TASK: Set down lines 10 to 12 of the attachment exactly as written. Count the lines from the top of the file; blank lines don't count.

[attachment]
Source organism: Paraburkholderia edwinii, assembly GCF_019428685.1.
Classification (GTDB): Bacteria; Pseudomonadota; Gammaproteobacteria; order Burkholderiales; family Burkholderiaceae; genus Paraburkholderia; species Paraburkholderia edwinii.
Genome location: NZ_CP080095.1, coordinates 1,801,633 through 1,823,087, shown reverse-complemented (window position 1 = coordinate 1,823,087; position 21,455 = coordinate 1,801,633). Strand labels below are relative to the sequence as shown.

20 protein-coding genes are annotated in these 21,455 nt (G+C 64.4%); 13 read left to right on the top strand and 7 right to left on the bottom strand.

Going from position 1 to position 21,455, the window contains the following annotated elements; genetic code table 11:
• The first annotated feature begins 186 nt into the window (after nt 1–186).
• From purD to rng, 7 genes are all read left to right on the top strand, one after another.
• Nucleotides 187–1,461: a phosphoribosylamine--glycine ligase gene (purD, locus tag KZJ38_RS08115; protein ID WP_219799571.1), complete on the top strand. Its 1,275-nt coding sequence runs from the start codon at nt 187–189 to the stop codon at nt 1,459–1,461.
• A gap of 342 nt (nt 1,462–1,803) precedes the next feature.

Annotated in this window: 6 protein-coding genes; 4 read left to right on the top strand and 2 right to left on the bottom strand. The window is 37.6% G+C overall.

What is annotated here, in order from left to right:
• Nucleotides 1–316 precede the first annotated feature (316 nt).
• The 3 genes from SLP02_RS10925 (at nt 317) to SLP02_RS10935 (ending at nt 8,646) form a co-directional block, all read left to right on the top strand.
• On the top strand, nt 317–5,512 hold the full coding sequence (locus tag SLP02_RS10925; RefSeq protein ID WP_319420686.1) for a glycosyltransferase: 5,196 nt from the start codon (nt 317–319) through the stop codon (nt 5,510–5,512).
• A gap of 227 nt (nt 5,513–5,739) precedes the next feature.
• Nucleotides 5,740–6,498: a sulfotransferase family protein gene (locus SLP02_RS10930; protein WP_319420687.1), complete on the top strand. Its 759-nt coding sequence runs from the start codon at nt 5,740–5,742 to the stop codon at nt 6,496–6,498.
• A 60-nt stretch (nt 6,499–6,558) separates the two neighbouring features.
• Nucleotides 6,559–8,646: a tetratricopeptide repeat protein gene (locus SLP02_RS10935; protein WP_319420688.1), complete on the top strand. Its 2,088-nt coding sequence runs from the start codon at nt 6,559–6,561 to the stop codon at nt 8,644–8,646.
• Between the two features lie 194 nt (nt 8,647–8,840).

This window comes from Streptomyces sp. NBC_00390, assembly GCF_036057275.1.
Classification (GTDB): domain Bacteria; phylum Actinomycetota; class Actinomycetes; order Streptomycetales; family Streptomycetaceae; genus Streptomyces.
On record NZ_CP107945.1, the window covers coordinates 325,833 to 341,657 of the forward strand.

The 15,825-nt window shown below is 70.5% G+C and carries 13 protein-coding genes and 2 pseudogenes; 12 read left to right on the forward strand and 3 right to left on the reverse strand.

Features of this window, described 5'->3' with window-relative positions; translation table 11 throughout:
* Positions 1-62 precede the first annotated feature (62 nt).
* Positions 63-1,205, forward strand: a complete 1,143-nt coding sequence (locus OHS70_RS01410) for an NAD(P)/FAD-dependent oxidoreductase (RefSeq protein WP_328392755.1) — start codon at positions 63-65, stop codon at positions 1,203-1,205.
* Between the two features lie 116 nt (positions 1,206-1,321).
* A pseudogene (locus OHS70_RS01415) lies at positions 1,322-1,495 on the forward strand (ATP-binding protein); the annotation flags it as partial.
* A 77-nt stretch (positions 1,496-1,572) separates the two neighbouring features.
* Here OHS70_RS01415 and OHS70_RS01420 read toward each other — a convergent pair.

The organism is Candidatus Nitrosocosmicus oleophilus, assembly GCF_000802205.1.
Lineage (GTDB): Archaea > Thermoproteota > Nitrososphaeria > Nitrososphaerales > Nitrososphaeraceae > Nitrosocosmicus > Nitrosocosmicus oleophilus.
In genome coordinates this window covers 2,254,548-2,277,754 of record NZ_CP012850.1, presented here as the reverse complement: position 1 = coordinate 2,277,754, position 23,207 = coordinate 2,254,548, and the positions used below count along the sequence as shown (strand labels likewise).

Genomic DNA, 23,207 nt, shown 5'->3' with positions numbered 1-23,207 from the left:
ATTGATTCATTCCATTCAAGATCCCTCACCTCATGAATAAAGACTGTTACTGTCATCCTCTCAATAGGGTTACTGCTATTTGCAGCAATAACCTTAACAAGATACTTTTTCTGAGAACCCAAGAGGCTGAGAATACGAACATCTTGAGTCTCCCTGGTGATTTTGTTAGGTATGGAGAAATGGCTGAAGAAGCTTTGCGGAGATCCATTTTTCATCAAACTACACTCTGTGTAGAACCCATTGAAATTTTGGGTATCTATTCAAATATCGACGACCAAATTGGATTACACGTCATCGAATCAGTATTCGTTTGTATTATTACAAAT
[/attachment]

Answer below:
Annotated in this window: 6 protein-coding genes; 4 read left to right on the top strand and 2 right to left on the bottom strand. The window is 37.6% G+C overall.

What is annotated here, in order from left to right:
• Nucleotides 1–316 precede the first annotated feature (316 nt).